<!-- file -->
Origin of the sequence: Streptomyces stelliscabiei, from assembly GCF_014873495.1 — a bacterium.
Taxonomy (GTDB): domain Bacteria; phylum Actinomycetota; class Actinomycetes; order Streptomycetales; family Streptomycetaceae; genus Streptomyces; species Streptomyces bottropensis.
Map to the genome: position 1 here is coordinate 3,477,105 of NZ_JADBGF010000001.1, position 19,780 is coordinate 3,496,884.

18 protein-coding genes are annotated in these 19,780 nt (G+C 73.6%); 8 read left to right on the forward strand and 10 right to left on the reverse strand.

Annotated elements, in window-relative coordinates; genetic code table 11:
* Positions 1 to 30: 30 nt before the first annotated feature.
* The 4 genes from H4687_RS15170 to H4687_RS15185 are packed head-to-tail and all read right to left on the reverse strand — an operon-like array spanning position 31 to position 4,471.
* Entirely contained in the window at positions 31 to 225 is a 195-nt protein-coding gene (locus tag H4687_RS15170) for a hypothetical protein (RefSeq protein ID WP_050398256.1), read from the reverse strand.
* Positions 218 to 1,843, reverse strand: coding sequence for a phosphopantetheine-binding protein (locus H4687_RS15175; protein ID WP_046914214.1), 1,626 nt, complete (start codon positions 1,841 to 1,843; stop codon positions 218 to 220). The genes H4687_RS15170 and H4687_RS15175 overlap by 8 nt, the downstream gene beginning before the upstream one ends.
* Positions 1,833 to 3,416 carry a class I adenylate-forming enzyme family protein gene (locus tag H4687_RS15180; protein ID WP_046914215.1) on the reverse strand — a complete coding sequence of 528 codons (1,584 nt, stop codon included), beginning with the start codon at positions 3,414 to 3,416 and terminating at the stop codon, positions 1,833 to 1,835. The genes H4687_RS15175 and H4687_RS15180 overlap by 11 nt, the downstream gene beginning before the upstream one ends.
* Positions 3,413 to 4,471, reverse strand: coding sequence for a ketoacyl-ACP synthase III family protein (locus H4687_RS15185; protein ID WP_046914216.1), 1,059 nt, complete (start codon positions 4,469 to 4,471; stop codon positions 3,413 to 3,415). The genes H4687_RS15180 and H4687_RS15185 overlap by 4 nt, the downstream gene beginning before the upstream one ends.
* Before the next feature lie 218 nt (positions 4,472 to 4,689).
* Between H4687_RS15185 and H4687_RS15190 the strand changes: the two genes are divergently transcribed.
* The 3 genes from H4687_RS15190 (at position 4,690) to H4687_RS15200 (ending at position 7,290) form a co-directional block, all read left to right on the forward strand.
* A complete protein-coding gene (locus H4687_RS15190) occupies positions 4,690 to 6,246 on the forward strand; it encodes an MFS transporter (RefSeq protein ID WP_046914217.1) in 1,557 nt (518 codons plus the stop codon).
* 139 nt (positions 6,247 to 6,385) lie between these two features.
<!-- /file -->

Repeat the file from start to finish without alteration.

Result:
Origin of the sequence: Streptomyces stelliscabiei, from assembly GCF_014873495.1 — a bacterium.
Taxonomy (GTDB): domain Bacteria; phylum Actinomycetota; class Actinomycetes; order Streptomycetales; family Streptomycetaceae; genus Streptomyces; species Streptomyces bottropensis.
Map to the genome: position 1 here is coordinate 3,477,105 of NZ_JADBGF010000001.1, position 19,780 is coordinate 3,496,884.

18 protein-coding genes are annotated in these 19,780 nt (G+C 73.6%); 8 read left to right on the forward strand and 10 right to left on the reverse strand.

Annotated elements, in window-relative coordinates; genetic code table 11:
* Positions 1 to 30: 30 nt before the first annotated feature.
* The 4 genes from H4687_RS15170 to H4687_RS15185 are packed head-to-tail and all read right to left on the reverse strand — an operon-like array spanning position 31 to position 4,471.
* Entirely contained in the window at positions 31 to 225 is a 195-nt protein-coding gene (locus tag H4687_RS15170) for a hypothetical protein (RefSeq protein ID WP_050398256.1), read from the reverse strand.
* Positions 218 to 1,843, reverse strand: coding sequence for a phosphopantetheine-binding protein (locus H4687_RS15175; protein ID WP_046914214.1), 1,626 nt, complete (start codon positions 1,841 to 1,843; stop codon positions 218 to 220). The genes H4687_RS15170 and H4687_RS15175 overlap by 8 nt, the downstream gene beginning before the upstream one ends.
* Positions 1,833 to 3,416 carry a class I adenylate-forming enzyme family protein gene (locus tag H4687_RS15180; protein ID WP_046914215.1) on the reverse strand — a complete coding sequence of 528 codons (1,584 nt, stop codon included), beginning with the start codon at positions 3,414 to 3,416 and terminating at the stop codon, positions 1,833 to 1,835. The genes H4687_RS15175 and H4687_RS15180 overlap by 11 nt, the downstream gene beginning before the upstream one ends.
* Positions 3,413 to 4,471, reverse strand: coding sequence for a ketoacyl-ACP synthase III family protein (locus H4687_RS15185; protein ID WP_046914216.1), 1,059 nt, complete (start codon positions 4,469 to 4,471; stop codon positions 3,413 to 3,415). The genes H4687_RS15180 and H4687_RS15185 overlap by 4 nt, the downstream gene beginning before the upstream one ends.
* Before the next feature lie 218 nt (positions 4,472 to 4,689).
* Between H4687_RS15185 and H4687_RS15190 the strand changes: the two genes are divergently transcribed.
* The 3 genes from H4687_RS15190 (at position 4,690) to H4687_RS15200 (ending at position 7,290) form a co-directional block, all read left to right on the forward strand.
* A complete protein-coding gene (locus H4687_RS15190) occupies positions 4,690 to 6,246 on the forward strand; it encodes an MFS transporter (RefSeq protein ID WP_046914217.1) in 1,557 nt (518 codons plus the stop codon).
* 139 nt (positions 6,247 to 6,385) lie between these two features.